I should mention too, in case you haven't figured it out yet, that assessments in the ER are focused and not all patients are head to toe. This may annoy some of the nurses on the floor when you give report but that's the way it goes in the ER. Of course you will have your train wrecks that come in and you will end up doing more or less an HTT assessment out of necessity, but more often it is focused on the chief complaint primarily. I do make sure to document wounds that I happen to see or if the patient or family tells me that wounds are present, but I don't necessarily do a full body skin assessment in the ER.
Last edit by GM2RN on Sep 3, '16
Sep 4, '16
Quote from jv713
Yes!! I definitely see exactly what you are saying with the focused assessment. I've learned that with some patients I don't even place my stethoscope on their skin lol let alone MY actual hands. Sometimes the assessment is just a set of questions. My preceptor said it'll take time to know what kind of assessment to perform or what questions to ask but I'm scared I will miss something? Since it's also FOCUSED I wanna make sure I'm focusing on the right thing if that makes sense? For instance.. If a patient comes in with a set of symptoms.. How long will it take me to learn what condition/disease/illness that patient is experiencing in order to help guide my care/assessments/priorities if you know what I mean?
Don't worry about figuring out what their problem is, that's what they are there to find out. What you need to do is ask questions that will help determine what their problem is but it's not up to you to diagnose them. For instance, chest pain may be cardiac related but it could also be other things, like heartburn, muscle strain, stress or anxiety, etc. So you will ask everyone with chest pain pretty much the same questions: where is your pain; does it radiate; is it reproducible; when did it start; is it constant or intermittent; describe the pain; does it get worse with a deep breath; are you also short of breath; is there anything that you do that makes it better or worse; have you had any N/V. I will be asking these questions while getting the patient on the monitor and taking a set of vitals. If the answers to their questions lead me and the doc to suspect that it's not heart related, they will still be treated as a cardiac patient with a full workup to rule it out.
Many of the chest pain questions will be the same for any type of pain. For abdominal pain you won't necessarily ask if they are short of breath, but you will want to know about any abdominal surgeries, history of colon problems, last BM, nausea and vomiting, etc. This patient could be anything from appendicitis to bowel obstruction to a bad gallbladder, and you don't have to figure out which one with your assessment, but you will come to learn what your docs will tend to order with this type of patient. They may even do a cardiac workup on this patient depending on their symptoms and the patients age and gender. But generally speaking, for abdominal pain you can expect to start a line, draw blood, get a urine sample, hang fluids, and do a urine preg test on many of your females.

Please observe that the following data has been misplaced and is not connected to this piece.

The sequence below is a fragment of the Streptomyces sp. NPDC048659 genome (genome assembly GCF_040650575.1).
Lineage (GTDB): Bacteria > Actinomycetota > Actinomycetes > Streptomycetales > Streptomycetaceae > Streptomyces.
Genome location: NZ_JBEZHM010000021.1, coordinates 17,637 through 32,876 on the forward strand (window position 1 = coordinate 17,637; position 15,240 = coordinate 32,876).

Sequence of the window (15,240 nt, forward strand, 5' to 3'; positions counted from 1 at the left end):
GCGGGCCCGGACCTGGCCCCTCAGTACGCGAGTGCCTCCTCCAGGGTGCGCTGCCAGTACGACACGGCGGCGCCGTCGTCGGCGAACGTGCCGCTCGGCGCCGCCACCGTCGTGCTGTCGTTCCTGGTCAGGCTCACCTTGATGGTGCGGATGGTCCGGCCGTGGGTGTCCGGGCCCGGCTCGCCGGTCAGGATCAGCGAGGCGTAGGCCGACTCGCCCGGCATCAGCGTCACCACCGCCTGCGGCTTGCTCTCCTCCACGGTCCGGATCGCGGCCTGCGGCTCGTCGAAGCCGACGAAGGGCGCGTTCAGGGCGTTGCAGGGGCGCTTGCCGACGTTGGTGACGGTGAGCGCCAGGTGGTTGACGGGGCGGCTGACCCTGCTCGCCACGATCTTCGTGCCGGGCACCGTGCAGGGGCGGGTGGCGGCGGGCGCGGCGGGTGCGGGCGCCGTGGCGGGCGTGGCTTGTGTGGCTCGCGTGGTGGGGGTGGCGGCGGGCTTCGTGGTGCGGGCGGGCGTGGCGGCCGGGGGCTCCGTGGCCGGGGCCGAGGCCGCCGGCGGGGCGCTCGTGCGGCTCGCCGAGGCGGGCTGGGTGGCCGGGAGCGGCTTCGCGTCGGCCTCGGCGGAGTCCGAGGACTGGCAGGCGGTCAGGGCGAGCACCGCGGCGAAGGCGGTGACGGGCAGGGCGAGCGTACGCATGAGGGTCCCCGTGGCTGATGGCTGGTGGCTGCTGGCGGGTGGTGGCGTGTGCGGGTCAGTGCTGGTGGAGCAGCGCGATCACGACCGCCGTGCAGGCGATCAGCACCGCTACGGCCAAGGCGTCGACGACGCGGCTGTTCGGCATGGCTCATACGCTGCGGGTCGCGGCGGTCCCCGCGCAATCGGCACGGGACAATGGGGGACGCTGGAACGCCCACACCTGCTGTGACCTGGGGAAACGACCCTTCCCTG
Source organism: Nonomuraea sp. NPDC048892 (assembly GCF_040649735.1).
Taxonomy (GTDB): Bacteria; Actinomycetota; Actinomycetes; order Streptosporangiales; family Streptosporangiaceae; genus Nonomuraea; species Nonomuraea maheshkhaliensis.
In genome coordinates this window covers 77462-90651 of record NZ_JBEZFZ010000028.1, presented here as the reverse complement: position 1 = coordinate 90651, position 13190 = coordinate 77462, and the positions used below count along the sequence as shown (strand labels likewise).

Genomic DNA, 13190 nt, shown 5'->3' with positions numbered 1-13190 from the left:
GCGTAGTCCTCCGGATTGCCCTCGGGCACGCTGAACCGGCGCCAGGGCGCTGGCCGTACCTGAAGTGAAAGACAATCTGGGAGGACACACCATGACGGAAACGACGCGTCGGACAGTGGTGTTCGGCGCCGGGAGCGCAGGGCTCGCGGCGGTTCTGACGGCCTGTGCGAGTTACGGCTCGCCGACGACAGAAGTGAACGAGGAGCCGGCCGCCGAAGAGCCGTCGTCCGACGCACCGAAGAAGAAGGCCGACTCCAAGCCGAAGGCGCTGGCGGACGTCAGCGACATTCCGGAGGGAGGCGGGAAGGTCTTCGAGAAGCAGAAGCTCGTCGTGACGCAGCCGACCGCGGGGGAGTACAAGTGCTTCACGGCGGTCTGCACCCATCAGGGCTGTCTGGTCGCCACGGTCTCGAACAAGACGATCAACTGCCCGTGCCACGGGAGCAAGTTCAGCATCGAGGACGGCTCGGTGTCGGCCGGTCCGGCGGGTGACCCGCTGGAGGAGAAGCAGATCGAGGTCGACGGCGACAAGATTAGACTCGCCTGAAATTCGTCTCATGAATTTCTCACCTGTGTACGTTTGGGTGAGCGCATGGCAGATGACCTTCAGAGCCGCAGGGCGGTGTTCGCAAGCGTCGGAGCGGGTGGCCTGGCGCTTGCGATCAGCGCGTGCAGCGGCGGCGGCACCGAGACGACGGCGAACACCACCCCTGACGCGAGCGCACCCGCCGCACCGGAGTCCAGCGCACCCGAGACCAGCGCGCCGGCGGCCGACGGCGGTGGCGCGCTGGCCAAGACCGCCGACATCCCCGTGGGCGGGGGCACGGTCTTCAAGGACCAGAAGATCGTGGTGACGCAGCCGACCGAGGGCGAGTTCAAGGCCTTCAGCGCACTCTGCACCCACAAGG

I also happened to come across a post from a newer nurse who has been in the ER now for 10 months and it explained very well what what I felt when I first started in my current position, and still do from time to time, so I'm including it below for you to get another perspective.
Quote from SweetCorn
I just hit 10 months in the ER as a new grad and had a 12 week preceptorship. I'm far from a seasoned nurse, but I'm not the same RN I was last November.
Those first few weeks/months should feel like a slow motion train wreck, at times. Don't jeopardize patient safety or your safety at any time.
When the taskws started piling up, sometimes I had to "slow down to speed up". Meaning that in order to tackle a mountain of tasks, I needed a quiet moment in the med room to develop a plan of attack. I found that if I slowed down a (tiny) bit, made sure to get the supplies I needed in one trip, was prepared for whatever I was doing, this makes things go so much easier and less stressful. You will be slow getting things together and setting them up but with repetition comes efficiency.
Lots of people on these threads have said that with exposure and experience comes confidence and comfort and at this point I agree. Something clicked around six or seven months for me and every month or so other things click, or at least I notice things fall into place with what feels like less effort or stress. Lots of things happen in what feels almost like automatic mode now.
Until then, you gotta stick out the tough shifts, the terrible patients, the (hopefully occasional) degrading comment and keep asking questions and taking notes and looking things up. Figure out who your pillars are on your shifts, lean on them (but not too much) and learn from them. You'll get it.
Last edit by GM2RN on Sep 4, '16
: Reason: Clarification, punctuation